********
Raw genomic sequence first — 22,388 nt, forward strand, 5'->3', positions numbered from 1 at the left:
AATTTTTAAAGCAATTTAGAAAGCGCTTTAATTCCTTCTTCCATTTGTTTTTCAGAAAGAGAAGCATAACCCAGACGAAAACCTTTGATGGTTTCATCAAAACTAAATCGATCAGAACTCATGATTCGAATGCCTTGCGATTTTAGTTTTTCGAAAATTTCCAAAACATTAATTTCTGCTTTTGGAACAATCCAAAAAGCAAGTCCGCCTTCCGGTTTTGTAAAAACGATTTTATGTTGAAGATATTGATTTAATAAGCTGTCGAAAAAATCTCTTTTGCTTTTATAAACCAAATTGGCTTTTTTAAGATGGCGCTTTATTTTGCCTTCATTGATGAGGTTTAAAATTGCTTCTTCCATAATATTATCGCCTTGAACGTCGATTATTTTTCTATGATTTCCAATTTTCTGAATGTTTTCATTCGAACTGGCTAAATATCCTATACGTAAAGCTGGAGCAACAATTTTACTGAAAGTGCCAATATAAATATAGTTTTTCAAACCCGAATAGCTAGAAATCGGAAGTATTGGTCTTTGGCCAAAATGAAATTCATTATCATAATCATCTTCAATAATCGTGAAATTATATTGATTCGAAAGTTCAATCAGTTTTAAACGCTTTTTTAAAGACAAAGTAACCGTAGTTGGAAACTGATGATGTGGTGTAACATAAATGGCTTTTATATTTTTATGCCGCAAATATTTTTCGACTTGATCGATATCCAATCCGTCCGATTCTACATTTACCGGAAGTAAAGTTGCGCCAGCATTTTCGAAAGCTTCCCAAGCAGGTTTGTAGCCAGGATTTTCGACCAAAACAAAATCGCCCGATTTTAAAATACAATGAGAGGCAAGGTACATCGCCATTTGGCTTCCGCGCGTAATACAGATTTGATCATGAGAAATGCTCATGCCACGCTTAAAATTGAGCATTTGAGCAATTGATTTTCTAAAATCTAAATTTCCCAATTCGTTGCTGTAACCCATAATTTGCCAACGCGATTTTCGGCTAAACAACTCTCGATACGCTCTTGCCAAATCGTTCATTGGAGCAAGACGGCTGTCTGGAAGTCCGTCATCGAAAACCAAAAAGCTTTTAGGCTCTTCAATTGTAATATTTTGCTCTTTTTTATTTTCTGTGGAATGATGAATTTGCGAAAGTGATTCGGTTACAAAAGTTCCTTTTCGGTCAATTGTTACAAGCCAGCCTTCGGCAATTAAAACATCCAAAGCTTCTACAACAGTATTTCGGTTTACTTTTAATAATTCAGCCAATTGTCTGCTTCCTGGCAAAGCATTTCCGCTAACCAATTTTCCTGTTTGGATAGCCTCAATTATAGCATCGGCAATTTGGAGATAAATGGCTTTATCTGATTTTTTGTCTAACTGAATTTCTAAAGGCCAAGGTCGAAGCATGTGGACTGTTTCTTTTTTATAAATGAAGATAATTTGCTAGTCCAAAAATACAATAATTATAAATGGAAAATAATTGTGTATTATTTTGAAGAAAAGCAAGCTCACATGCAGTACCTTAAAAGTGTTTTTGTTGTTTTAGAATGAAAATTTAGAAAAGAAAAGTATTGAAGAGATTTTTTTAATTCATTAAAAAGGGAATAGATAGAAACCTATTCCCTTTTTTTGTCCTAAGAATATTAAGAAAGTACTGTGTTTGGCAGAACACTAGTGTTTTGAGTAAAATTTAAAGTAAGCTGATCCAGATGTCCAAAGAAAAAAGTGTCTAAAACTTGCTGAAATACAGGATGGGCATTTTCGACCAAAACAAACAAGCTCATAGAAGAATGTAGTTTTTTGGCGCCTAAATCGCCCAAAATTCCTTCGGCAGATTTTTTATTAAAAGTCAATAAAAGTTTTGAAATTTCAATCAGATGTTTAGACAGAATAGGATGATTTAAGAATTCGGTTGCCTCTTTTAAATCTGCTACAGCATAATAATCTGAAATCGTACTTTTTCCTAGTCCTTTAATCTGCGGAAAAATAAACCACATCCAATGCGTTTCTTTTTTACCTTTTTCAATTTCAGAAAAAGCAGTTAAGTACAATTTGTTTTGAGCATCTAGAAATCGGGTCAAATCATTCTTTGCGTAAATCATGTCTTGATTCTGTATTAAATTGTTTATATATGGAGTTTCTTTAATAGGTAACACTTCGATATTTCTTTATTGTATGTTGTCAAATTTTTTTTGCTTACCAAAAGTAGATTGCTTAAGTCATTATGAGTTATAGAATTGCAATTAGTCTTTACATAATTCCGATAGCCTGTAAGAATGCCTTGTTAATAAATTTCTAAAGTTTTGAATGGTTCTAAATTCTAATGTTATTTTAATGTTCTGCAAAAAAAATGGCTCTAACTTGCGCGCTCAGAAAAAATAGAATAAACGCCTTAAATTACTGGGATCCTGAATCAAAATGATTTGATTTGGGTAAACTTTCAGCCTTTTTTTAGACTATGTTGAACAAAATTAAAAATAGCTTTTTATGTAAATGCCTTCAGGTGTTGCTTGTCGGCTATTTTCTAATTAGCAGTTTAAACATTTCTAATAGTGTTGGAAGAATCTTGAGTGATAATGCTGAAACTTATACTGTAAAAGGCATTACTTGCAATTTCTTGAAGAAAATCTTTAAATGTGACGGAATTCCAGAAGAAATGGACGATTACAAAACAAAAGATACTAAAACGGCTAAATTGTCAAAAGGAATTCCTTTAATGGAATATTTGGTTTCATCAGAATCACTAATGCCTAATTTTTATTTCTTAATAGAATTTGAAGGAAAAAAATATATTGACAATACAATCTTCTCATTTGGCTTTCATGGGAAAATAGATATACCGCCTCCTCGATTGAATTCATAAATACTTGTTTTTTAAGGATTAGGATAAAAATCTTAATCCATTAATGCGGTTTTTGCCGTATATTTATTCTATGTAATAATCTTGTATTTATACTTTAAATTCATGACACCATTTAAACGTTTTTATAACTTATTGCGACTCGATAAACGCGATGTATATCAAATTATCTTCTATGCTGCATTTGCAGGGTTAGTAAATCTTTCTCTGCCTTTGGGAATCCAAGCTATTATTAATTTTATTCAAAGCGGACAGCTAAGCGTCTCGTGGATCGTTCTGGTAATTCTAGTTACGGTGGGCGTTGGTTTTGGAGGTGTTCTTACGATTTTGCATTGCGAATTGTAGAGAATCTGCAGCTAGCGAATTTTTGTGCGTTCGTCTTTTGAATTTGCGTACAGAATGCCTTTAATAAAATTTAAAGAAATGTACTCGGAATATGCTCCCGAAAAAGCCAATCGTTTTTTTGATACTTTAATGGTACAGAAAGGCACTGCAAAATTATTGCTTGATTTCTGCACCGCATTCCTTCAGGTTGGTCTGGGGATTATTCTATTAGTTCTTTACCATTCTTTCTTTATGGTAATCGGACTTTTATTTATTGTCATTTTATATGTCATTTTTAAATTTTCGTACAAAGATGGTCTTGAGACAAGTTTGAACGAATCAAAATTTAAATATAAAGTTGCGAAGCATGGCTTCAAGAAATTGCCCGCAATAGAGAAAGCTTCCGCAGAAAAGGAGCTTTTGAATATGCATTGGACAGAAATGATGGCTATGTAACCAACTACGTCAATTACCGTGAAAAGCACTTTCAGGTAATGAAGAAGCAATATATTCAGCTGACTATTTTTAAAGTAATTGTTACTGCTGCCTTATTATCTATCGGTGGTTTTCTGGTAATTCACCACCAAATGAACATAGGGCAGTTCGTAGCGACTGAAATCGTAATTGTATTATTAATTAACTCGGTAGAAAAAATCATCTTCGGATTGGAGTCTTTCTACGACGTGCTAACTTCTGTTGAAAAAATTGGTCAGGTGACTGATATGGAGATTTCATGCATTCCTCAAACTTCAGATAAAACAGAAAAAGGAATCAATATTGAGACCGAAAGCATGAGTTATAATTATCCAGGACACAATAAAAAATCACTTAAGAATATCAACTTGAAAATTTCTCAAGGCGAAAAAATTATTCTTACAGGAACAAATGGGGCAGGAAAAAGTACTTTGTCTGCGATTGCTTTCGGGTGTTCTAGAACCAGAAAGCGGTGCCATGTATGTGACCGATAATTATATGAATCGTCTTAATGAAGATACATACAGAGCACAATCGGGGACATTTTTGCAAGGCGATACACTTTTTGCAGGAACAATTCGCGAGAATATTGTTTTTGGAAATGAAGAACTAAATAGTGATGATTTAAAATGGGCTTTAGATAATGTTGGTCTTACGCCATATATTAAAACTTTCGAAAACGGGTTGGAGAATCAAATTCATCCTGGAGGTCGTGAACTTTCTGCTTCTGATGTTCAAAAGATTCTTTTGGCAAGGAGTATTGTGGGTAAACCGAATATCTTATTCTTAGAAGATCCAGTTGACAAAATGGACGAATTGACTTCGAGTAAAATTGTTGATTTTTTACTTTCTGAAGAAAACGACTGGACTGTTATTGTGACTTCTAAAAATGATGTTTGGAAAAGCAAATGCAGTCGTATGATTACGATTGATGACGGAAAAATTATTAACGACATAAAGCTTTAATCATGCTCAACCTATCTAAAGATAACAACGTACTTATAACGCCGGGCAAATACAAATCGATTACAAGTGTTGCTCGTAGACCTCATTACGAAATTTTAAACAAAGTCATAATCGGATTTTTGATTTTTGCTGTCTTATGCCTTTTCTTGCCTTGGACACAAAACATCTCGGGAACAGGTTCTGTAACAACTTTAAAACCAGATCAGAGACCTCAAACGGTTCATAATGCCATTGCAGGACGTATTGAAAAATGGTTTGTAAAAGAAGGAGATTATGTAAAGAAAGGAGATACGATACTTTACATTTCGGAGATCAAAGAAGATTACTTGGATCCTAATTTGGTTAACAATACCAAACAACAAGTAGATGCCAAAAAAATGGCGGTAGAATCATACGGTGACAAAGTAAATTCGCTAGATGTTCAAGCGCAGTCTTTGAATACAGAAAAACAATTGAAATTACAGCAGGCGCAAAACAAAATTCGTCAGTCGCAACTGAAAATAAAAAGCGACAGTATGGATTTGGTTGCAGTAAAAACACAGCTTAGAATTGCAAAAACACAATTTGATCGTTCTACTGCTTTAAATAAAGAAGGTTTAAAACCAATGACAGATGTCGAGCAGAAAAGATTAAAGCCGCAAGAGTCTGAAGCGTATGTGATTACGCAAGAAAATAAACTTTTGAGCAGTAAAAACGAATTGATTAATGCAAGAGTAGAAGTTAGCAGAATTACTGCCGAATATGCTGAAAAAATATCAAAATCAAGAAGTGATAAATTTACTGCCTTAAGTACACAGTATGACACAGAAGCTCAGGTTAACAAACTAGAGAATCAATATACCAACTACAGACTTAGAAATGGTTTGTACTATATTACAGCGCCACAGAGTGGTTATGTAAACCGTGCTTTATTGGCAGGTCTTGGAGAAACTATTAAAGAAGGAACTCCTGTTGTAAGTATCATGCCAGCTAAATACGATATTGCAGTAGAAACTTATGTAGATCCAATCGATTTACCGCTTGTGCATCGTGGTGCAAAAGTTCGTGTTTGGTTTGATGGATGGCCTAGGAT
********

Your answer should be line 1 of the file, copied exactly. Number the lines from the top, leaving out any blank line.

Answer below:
Raw genomic sequence first — 22,388 nt, forward strand, 5'->3', positions numbered from 1 at the left: